Disappointments of the Apocalypse

By Mary Karr b. 1955 Mary Karr
Once warring factions agreed upon the date   
and final form the apocalypse would take,   
and whether dogs and cats and certain trees
deserved to sail, and if the dead would come or be left   
a forwarding address, then opposing soldiers   
met on ravaged plains to shake hands   
and postulate the exact shade
of the astral self—some said lavender,   
others gray. And physicists rocketed
copies of the decree to paradise
in case God had anything to say,
the silence that followed being taken   
for consent, and so citizens
readied for celestial ascent.

Those who hated the idea stayed indoors   
till the appointed day. When the moon   
clicked over the sun like a black lens   
over a white eye, they stepped out   
onto porches and balconies to see   
the human shapes twist and rise   
through violet sky and hear trees uproot   
with a sound like enormous zippers   
unfastening. And when the last grassblades   
filled the air, the lonely vigilants fell   
in empty fields to press their bodies   
hard into dirt, hugging their own outlines.

Then the creator peered down from his perch,   
as the wind of departing souls tore the hair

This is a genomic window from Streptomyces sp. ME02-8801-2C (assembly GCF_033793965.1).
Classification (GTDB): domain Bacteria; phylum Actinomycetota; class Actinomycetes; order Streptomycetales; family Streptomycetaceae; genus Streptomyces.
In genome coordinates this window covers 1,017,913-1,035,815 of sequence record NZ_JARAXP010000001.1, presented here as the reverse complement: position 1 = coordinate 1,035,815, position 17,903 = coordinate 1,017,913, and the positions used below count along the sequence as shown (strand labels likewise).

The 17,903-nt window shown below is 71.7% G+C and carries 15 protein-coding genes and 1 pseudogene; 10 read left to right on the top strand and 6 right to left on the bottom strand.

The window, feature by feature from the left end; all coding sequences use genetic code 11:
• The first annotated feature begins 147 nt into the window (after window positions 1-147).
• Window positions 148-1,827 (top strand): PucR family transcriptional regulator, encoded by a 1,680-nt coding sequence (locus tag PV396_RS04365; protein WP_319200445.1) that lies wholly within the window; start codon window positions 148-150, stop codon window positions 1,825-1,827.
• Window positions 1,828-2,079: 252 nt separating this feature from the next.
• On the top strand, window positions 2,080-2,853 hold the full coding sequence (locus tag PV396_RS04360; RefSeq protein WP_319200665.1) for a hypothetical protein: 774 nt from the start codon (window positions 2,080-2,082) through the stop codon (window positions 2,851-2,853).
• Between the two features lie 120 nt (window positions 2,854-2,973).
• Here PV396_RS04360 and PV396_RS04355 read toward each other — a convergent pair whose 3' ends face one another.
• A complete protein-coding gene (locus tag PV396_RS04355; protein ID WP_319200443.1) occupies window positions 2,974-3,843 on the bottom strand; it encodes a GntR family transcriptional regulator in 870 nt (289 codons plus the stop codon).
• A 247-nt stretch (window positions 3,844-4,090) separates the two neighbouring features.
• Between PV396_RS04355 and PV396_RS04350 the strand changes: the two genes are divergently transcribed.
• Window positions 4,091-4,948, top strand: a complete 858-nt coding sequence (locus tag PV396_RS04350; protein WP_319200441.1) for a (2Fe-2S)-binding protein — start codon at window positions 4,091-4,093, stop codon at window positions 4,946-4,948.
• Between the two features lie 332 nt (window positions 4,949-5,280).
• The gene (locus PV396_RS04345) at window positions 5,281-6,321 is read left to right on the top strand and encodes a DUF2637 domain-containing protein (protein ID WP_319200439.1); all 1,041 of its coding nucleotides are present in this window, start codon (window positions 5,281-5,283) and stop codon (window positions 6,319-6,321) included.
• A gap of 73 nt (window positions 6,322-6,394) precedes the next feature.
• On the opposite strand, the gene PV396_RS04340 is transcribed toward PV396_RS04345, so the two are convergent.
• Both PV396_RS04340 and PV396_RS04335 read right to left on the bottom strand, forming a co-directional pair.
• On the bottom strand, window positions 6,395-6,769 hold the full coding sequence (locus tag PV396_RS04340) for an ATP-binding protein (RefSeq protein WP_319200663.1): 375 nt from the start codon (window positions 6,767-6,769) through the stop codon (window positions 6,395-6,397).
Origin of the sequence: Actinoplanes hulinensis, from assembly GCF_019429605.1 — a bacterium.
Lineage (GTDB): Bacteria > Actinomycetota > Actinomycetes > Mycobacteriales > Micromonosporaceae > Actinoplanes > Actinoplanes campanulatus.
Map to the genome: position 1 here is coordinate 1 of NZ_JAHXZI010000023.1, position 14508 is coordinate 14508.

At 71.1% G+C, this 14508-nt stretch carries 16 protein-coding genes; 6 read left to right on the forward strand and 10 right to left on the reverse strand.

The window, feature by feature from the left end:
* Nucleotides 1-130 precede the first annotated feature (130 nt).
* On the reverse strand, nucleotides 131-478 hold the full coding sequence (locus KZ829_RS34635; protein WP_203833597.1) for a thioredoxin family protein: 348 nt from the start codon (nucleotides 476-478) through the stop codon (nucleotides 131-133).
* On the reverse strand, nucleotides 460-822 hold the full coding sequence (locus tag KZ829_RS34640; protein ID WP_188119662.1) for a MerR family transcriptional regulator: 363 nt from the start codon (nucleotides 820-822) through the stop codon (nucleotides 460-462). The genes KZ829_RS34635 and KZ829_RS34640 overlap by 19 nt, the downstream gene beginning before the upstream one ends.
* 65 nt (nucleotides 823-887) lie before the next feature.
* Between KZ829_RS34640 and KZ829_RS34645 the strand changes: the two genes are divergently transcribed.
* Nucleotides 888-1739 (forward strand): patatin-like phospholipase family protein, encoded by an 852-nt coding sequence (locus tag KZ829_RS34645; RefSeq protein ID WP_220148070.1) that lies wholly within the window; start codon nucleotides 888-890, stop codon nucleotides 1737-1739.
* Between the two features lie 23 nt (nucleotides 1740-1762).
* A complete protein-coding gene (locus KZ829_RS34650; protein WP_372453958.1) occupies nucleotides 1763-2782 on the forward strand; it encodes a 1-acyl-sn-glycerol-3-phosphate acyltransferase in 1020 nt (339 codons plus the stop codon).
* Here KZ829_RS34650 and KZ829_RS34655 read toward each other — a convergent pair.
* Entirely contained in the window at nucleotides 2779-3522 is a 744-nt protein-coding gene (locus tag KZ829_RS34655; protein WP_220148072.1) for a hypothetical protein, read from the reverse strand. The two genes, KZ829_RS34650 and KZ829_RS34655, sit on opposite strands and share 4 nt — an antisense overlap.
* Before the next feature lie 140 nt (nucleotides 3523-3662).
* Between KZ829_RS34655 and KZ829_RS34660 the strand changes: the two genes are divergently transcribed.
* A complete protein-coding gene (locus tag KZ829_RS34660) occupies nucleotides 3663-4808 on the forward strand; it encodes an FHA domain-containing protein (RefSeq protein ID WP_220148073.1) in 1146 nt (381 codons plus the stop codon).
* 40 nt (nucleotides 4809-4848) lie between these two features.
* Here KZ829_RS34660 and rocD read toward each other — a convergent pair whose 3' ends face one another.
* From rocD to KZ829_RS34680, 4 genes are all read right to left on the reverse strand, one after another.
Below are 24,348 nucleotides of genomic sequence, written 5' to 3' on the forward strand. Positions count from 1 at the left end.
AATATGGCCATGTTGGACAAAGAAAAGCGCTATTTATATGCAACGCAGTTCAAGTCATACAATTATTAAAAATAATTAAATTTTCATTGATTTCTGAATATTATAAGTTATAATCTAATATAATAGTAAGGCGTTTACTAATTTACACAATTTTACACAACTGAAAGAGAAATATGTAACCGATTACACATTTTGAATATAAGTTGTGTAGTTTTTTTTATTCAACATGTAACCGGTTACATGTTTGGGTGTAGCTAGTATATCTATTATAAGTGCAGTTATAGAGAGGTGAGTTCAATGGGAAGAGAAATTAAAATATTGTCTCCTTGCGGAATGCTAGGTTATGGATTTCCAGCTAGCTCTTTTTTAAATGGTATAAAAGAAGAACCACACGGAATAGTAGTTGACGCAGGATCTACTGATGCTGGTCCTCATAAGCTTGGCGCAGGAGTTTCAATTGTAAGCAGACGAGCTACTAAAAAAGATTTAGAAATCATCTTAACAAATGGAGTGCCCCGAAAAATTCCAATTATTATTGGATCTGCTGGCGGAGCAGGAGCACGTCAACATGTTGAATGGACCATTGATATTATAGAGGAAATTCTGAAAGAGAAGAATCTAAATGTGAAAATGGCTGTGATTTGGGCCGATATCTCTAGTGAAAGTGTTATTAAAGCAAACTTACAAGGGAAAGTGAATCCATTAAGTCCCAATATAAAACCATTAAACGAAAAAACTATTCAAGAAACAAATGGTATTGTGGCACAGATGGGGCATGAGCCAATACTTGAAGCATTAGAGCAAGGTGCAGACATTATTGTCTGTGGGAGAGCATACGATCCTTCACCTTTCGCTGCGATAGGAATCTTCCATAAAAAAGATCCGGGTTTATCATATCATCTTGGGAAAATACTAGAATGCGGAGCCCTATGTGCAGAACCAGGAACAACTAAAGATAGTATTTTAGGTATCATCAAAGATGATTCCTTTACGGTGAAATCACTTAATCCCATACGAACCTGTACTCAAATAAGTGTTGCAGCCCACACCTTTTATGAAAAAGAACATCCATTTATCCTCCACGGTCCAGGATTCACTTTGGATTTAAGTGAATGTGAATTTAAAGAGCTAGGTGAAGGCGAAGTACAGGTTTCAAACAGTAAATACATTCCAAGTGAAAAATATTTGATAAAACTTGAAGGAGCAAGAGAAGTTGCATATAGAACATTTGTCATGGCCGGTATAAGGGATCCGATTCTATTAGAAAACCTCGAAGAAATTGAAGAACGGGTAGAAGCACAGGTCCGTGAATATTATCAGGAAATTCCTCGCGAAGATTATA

of those remaining into wild coronas,   
and he mourned for them as a father   
for defiant children, and he knew that each   
small skull held, if not some vision
of his garden, then its aroma of basil
and tangerine washed over by the rotting sea.   
They alone sensed what he’d wanted
as he first stuck his shovel into clay
and flung the planets over his shoulder,
or used his thumbnail to cut smiles and frowns   
on the first blank faces. Even as the saints   
arrived to line before his throne singing
and a wisteria poked its lank blossoms
through the cloudbank at his feet,
he trained his gaze on the deflating globe
where the last spreadeagled Xs clung like insects,   
then vanished in puffs of luminous smoke,

which traveled a long way to sting his nostrils,   
the journey lasting more than ten lifetimes.   
A mauve vine corkscrewed up from the deep   
oblivion, carrying the singed fume
of things beautiful, noble, and wrong.

Mary Karr, “Disappointments of the Apocalypse” from The Devil's Tour. Copyright © 1993 by Mary Karr. Reprinted with the permission of New Directions Publishing Corporation.

Source: The Devil's Tour (New Directions Publishing Corporation, 1993)

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Poet Mary Karr b. 1955

POET’S REGION U.S., Southern

Subjects War & Conflict, Religion, Social Commentaries

 Mary  Karr

Biography

Poet and memoirist Mary Karr was born in 1955 and raised in Texas. The author of several critically acclaimed books of poetry, including Abacus (1987; reprinted 2007), The Devil’s Tour (1993), Viper Rum (2001), and Sinners Welcome (2006) she is also the author of a trilogy of memoirs: The Liar’s Club (1995), Cherry (2001), and Lit (2009). Karr’s poetry and prose frequently include autobiographical elements, including her . . .

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Poem Categorization

SUBJECT War & Conflict, Religion, Social Commentaries

POET’S REGION U.S., Southern

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Originally appeared in Poetry magazine.

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